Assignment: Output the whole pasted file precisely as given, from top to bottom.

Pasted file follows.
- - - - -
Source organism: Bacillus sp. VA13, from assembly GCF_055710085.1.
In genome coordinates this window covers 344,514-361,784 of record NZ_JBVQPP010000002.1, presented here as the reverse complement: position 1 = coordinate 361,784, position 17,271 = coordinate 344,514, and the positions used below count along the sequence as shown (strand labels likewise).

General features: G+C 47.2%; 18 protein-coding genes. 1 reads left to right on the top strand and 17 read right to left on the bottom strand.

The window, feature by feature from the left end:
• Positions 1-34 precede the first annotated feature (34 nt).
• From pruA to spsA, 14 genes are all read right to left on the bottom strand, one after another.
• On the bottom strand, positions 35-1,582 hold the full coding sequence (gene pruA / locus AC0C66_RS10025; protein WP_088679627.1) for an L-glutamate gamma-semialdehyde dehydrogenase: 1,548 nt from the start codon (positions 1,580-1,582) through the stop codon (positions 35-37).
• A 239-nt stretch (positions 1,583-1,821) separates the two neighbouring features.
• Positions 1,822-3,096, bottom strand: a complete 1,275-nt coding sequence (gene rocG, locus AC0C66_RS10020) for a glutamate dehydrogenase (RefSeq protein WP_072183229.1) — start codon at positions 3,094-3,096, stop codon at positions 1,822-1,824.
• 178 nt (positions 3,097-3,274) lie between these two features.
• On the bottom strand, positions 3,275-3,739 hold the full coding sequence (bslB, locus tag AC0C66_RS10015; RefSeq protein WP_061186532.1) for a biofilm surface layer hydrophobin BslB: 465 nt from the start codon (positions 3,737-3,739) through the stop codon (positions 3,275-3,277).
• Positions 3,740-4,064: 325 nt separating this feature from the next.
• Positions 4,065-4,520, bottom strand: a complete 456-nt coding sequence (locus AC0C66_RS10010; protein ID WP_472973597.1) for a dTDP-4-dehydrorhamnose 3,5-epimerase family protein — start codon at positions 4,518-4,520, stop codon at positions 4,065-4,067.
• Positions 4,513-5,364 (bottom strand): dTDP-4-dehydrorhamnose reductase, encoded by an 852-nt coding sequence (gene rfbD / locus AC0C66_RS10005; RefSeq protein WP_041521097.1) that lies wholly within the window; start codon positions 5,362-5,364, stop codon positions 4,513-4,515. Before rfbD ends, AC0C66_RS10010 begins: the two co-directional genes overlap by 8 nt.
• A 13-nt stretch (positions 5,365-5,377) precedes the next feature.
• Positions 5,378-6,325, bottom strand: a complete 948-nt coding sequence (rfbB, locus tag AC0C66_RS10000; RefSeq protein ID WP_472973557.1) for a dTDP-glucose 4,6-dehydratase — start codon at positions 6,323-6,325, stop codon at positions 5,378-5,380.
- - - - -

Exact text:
Source organism: Bacillus sp. VA13, from assembly GCF_055710085.1.
In genome coordinates this window covers 344,514-361,784 of record NZ_JBVQPP010000002.1, presented here as the reverse complement: position 1 = coordinate 361,784, position 17,271 = coordinate 344,514, and the positions used below count along the sequence as shown (strand labels likewise).

General features: G+C 47.2%; 18 protein-coding genes. 1 reads left to right on the top strand and 17 read right to left on the bottom strand.

The window, feature by feature from the left end:
• Positions 1-34 precede the first annotated feature (34 nt).
• From pruA to spsA, 14 genes are all read right to left on the bottom strand, one after another.
• On the bottom strand, positions 35-1,582 hold the full coding sequence (gene pruA / locus AC0C66_RS10025; protein WP_088679627.1) for an L-glutamate gamma-semialdehyde dehydrogenase: 1,548 nt from the start codon (positions 1,580-1,582) through the stop codon (positions 35-37).
• A 239-nt stretch (positions 1,583-1,821) separates the two neighbouring features.
• Positions 1,822-3,096, bottom strand: a complete 1,275-nt coding sequence (gene rocG, locus AC0C66_RS10020) for a glutamate dehydrogenase (RefSeq protein WP_072183229.1) — start codon at positions 3,094-3,096, stop codon at positions 1,822-1,824.
• 178 nt (positions 3,097-3,274) lie between these two features.
• On the bottom strand, positions 3,275-3,739 hold the full coding sequence (bslB, locus tag AC0C66_RS10015; RefSeq protein WP_061186532.1) for a biofilm surface layer hydrophobin BslB: 465 nt from the start codon (positions 3,737-3,739) through the stop codon (positions 3,275-3,277).
• Positions 3,740-4,064: 325 nt separating this feature from the next.
• Positions 4,065-4,520, bottom strand: a complete 456-nt coding sequence (locus AC0C66_RS10010; protein ID WP_472973597.1) for a dTDP-4-dehydrorhamnose 3,5-epimerase family protein — start codon at positions 4,518-4,520, stop codon at positions 4,065-4,067.
• Positions 4,513-5,364 (bottom strand): dTDP-4-dehydrorhamnose reductase, encoded by an 852-nt coding sequence (gene rfbD / locus AC0C66_RS10005; RefSeq protein WP_041521097.1) that lies wholly within the window; start codon positions 5,362-5,364, stop codon positions 4,513-4,515. Before rfbD ends, AC0C66_RS10010 begins: the two co-directional genes overlap by 8 nt.
• A 13-nt stretch (positions 5,365-5,377) precedes the next feature.
• Positions 5,378-6,325, bottom strand: a complete 948-nt coding sequence (rfbB, locus tag AC0C66_RS10000; RefSeq protein ID WP_472973557.1) for a dTDP-glucose 4,6-dehydratase — start codon at positions 6,323-6,325, stop codon at positions 5,378-5,380.